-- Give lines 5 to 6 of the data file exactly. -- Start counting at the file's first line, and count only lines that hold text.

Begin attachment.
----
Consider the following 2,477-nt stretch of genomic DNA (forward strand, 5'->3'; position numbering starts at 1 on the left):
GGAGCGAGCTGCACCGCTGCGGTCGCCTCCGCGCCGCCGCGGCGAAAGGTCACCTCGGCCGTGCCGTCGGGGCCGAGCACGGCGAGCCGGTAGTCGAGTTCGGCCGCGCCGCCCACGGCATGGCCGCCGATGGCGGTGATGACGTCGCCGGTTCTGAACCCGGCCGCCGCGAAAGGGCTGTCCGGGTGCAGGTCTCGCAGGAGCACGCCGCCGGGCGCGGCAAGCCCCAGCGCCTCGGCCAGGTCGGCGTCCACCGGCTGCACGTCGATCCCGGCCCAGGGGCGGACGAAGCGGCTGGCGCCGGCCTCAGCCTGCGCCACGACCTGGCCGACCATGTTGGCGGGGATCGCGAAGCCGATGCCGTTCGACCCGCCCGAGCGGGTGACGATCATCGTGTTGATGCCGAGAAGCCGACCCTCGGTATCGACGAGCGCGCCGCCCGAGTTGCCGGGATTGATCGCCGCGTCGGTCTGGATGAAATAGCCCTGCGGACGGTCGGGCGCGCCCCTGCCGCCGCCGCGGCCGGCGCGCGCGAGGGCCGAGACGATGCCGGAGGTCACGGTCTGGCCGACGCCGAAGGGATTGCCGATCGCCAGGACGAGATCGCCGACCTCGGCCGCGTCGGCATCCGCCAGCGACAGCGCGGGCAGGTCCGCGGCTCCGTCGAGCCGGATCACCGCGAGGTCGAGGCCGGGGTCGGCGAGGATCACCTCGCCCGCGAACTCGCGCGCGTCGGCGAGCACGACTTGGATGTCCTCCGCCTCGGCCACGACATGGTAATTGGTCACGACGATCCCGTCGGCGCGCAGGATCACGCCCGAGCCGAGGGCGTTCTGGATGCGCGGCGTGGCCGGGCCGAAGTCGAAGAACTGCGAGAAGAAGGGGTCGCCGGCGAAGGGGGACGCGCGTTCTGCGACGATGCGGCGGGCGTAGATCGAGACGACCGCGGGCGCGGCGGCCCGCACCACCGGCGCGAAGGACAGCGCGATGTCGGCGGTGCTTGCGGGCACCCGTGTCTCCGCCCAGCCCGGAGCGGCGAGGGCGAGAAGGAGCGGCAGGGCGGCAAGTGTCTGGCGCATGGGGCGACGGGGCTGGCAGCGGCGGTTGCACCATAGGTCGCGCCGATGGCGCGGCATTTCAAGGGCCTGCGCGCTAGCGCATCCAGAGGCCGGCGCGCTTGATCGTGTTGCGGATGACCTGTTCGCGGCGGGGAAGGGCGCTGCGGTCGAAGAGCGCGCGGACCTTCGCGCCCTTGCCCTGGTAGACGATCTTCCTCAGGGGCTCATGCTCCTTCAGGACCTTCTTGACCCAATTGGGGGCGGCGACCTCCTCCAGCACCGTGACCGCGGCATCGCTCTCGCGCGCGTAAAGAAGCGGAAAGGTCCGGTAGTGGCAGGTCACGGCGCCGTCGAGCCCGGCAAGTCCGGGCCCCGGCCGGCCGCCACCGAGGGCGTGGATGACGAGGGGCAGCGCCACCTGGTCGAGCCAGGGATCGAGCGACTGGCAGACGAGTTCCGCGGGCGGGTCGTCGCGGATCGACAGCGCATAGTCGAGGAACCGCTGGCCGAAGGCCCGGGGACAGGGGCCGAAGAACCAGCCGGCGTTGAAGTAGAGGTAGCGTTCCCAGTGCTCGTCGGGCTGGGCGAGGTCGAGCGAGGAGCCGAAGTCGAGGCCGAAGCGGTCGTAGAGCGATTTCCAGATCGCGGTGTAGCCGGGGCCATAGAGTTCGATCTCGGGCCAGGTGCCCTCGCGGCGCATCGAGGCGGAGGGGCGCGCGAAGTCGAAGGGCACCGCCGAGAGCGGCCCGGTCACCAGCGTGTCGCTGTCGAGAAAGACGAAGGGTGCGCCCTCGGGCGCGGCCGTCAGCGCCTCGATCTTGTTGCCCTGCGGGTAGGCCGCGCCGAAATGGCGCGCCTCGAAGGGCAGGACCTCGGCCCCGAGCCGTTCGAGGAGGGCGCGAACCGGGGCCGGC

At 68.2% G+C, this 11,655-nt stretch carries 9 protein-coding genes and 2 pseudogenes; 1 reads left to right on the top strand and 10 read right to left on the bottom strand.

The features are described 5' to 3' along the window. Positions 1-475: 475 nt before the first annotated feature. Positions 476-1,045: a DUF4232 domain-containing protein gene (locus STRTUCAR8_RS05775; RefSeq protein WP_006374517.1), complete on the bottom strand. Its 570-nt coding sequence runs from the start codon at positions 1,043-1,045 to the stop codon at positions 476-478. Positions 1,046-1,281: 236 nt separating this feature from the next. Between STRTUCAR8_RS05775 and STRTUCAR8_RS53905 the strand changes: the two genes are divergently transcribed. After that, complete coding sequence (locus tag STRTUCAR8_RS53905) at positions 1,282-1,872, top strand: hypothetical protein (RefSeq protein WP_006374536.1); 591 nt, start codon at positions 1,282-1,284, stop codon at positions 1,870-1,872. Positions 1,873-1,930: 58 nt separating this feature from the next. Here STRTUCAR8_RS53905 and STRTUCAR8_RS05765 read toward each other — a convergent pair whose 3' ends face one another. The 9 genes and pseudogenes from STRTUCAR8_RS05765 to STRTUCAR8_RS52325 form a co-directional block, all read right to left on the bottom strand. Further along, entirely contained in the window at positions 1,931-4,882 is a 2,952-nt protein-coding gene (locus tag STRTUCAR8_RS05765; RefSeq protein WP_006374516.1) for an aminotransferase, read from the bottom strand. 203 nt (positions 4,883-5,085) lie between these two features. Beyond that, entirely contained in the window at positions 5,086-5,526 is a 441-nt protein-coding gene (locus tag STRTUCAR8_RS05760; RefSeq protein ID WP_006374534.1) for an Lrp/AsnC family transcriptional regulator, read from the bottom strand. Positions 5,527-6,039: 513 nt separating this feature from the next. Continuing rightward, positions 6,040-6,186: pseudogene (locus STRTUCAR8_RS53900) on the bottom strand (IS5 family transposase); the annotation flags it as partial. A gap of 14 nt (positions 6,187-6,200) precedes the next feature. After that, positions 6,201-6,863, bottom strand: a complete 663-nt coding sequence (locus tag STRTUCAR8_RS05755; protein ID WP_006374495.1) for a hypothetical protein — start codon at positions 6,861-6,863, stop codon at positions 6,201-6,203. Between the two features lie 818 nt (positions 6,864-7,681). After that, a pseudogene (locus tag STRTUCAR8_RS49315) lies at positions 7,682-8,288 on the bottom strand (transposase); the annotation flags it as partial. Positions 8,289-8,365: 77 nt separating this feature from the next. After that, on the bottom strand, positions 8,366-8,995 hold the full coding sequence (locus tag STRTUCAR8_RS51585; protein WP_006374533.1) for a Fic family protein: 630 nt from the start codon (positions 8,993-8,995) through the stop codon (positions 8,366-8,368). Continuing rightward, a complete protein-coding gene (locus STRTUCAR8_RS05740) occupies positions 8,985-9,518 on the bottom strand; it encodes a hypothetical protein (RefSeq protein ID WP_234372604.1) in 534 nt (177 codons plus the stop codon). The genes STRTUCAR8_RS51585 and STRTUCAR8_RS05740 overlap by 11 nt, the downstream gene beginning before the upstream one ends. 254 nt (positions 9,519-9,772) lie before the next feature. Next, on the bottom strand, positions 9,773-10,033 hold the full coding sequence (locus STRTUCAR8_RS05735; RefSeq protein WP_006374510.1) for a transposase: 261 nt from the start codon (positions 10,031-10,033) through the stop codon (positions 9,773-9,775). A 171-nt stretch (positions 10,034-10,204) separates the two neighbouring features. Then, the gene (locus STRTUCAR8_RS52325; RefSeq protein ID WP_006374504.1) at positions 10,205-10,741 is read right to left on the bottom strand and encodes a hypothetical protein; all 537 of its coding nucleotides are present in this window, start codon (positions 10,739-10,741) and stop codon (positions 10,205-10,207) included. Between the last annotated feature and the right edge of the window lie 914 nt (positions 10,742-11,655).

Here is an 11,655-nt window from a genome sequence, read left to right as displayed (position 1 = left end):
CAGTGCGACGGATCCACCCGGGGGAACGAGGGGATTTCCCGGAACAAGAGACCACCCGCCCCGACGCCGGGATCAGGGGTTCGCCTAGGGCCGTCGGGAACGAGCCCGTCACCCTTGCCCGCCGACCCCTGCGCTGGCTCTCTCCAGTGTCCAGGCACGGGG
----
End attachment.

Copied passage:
Here is an 11,655-nt window from a genome sequence, read left to right as displayed (position 1 = left end):
CAGTGCGACGGATCCACCCGGGGGAACGAGGGGATTTCCCGGAACAAGAGACCACCCGCCCCGACGCCGGGATCAGGGGTTCGCCTAGGGCCGTCGGGAACGAGCCCGTCACCCTTGCCCGCCGACCCCTGCGCTGGCTCTCTCCAGTGTCCAGGCACGGGG